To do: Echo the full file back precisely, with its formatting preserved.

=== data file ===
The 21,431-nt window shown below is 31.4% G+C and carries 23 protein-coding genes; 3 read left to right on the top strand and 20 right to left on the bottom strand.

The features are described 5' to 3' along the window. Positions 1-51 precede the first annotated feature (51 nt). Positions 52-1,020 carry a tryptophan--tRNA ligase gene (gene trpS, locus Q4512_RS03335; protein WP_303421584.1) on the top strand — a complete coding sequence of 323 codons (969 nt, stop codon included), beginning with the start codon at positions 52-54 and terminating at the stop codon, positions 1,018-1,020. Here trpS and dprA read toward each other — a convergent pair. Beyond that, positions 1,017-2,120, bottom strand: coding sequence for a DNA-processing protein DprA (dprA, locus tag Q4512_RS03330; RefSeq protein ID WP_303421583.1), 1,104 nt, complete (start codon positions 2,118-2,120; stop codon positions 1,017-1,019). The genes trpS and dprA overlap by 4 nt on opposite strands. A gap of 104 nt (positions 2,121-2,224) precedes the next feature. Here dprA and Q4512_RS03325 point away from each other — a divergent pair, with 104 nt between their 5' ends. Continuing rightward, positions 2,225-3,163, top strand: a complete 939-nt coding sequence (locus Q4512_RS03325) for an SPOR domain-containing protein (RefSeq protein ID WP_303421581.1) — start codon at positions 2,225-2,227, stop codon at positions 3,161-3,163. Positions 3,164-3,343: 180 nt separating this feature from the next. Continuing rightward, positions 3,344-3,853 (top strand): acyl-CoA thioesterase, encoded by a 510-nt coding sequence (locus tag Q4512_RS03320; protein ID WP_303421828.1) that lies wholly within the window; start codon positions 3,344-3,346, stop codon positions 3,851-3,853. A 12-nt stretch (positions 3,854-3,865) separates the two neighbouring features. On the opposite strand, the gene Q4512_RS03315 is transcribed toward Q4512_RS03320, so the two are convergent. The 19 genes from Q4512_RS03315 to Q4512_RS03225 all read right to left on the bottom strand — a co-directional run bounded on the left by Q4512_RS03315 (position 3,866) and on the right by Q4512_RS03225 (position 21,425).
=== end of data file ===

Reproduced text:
The 21,431-nt window shown below is 31.4% G+C and carries 23 protein-coding genes; 3 read left to right on the top strand and 20 right to left on the bottom strand.

The features are described 5' to 3' along the window. Positions 1-51 precede the first annotated feature (51 nt). Positions 52-1,020 carry a tryptophan--tRNA ligase gene (gene trpS, locus Q4512_RS03335; protein WP_303421584.1) on the top strand — a complete coding sequence of 323 codons (969 nt, stop codon included), beginning with the start codon at positions 52-54 and terminating at the stop codon, positions 1,018-1,020. Here trpS and dprA read toward each other — a convergent pair. Beyond that, positions 1,017-2,120, bottom strand: coding sequence for a DNA-processing protein DprA (dprA, locus tag Q4512_RS03330; RefSeq protein ID WP_303421583.1), 1,104 nt, complete (start codon positions 2,118-2,120; stop codon positions 1,017-1,019). The genes trpS and dprA overlap by 4 nt on opposite strands. A gap of 104 nt (positions 2,121-2,224) precedes the next feature. Here dprA and Q4512_RS03325 point away from each other — a divergent pair, with 104 nt between their 5' ends. Continuing rightward, positions 2,225-3,163, top strand: a complete 939-nt coding sequence (locus Q4512_RS03325) for an SPOR domain-containing protein (RefSeq protein ID WP_303421581.1) — start codon at positions 2,225-2,227, stop codon at positions 3,161-3,163. Positions 3,164-3,343: 180 nt separating this feature from the next. Continuing rightward, positions 3,344-3,853 (top strand): acyl-CoA thioesterase, encoded by a 510-nt coding sequence (locus tag Q4512_RS03320; protein ID WP_303421828.1) that lies wholly within the window; start codon positions 3,344-3,346, stop codon positions 3,851-3,853. A 12-nt stretch (positions 3,854-3,865) separates the two neighbouring features. On the opposite strand, the gene Q4512_RS03315 is transcribed toward Q4512_RS03320, so the two are convergent. The 19 genes from Q4512_RS03315 to Q4512_RS03225 all read right to left on the bottom strand — a co-directional run bounded on the left by Q4512_RS03315 (position 3,866) and on the right by Q4512_RS03225 (position 21,425).